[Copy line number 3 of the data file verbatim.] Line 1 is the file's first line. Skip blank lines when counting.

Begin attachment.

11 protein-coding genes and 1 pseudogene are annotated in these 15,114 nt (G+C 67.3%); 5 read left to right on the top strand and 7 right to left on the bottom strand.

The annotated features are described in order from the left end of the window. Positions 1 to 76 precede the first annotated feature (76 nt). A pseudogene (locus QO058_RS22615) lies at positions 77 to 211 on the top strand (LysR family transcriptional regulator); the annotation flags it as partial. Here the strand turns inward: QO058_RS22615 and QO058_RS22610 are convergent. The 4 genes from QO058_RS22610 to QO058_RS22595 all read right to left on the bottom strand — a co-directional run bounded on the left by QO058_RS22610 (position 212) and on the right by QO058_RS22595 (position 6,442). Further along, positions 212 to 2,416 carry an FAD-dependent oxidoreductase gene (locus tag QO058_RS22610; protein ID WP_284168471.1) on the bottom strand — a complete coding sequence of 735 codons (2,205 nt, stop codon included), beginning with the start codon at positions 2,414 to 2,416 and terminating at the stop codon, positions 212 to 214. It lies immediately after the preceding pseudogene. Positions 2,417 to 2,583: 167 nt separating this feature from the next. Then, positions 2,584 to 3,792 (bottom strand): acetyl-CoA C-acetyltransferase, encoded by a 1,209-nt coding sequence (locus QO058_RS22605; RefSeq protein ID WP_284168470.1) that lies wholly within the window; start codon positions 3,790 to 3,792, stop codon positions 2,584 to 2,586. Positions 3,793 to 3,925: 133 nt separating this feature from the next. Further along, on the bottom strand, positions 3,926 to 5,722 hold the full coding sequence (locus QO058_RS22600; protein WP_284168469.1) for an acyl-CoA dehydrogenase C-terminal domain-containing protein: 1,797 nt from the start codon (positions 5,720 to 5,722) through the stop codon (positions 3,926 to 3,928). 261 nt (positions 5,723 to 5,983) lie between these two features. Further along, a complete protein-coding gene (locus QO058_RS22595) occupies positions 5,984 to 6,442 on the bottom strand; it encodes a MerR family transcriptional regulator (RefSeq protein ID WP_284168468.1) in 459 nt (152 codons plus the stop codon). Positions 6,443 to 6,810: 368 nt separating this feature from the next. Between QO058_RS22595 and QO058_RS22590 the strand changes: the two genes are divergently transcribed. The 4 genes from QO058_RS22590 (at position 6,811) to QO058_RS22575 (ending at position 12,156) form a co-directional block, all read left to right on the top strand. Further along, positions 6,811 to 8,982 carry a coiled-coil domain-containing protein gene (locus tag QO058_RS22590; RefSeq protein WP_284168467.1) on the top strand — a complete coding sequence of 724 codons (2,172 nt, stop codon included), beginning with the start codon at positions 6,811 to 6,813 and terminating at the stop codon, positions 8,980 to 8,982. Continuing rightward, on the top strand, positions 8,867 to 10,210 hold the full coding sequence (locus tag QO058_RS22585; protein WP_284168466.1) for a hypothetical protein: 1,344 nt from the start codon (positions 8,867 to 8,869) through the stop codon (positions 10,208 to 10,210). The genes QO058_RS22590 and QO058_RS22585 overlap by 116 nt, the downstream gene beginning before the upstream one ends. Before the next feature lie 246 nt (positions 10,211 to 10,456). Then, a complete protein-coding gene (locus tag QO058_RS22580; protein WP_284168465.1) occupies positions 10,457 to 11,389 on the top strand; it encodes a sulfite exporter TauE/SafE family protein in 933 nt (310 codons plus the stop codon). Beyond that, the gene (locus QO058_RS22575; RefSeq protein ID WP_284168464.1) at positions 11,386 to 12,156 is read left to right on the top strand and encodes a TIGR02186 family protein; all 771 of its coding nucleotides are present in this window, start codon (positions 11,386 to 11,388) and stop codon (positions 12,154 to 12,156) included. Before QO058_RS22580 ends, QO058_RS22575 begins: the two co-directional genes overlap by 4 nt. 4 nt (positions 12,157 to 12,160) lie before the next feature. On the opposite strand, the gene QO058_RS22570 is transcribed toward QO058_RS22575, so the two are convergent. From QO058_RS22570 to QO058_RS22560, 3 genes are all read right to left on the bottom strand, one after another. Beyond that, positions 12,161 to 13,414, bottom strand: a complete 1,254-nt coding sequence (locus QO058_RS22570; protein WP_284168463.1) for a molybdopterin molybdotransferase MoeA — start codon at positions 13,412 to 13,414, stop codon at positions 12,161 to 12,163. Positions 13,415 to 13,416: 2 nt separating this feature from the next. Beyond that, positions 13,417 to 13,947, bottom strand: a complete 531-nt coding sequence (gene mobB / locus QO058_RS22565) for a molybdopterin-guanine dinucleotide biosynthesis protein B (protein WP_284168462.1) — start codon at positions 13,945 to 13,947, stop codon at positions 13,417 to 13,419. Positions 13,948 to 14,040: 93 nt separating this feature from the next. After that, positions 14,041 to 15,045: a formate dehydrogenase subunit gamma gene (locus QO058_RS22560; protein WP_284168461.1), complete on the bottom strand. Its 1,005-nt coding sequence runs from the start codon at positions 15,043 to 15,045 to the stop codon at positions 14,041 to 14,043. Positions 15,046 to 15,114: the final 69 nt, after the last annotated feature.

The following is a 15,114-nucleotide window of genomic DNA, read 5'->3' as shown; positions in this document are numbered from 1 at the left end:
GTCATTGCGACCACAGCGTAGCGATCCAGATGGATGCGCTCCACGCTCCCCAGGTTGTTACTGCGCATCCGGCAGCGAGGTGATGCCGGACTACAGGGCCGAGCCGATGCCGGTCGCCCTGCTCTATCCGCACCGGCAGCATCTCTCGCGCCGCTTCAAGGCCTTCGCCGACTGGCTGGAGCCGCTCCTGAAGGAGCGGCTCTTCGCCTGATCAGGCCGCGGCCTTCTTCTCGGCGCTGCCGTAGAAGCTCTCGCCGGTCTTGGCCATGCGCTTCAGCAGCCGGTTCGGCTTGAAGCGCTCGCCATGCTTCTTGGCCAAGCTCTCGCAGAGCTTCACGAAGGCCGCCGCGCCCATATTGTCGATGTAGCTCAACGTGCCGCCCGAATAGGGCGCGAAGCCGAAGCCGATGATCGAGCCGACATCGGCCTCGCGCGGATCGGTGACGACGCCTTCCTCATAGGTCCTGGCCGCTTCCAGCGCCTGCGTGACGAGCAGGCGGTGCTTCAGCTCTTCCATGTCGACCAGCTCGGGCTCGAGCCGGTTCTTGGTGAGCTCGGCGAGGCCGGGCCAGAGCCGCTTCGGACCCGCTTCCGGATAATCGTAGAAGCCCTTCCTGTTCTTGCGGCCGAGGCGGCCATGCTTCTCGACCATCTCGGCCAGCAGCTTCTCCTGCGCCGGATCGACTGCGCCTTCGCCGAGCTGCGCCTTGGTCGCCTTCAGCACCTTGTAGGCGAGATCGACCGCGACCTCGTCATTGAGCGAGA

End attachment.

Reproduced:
The following is a 15,114-nucleotide window of genomic DNA, read 5'->3' as shown; positions in this document are numbered from 1 at the left end: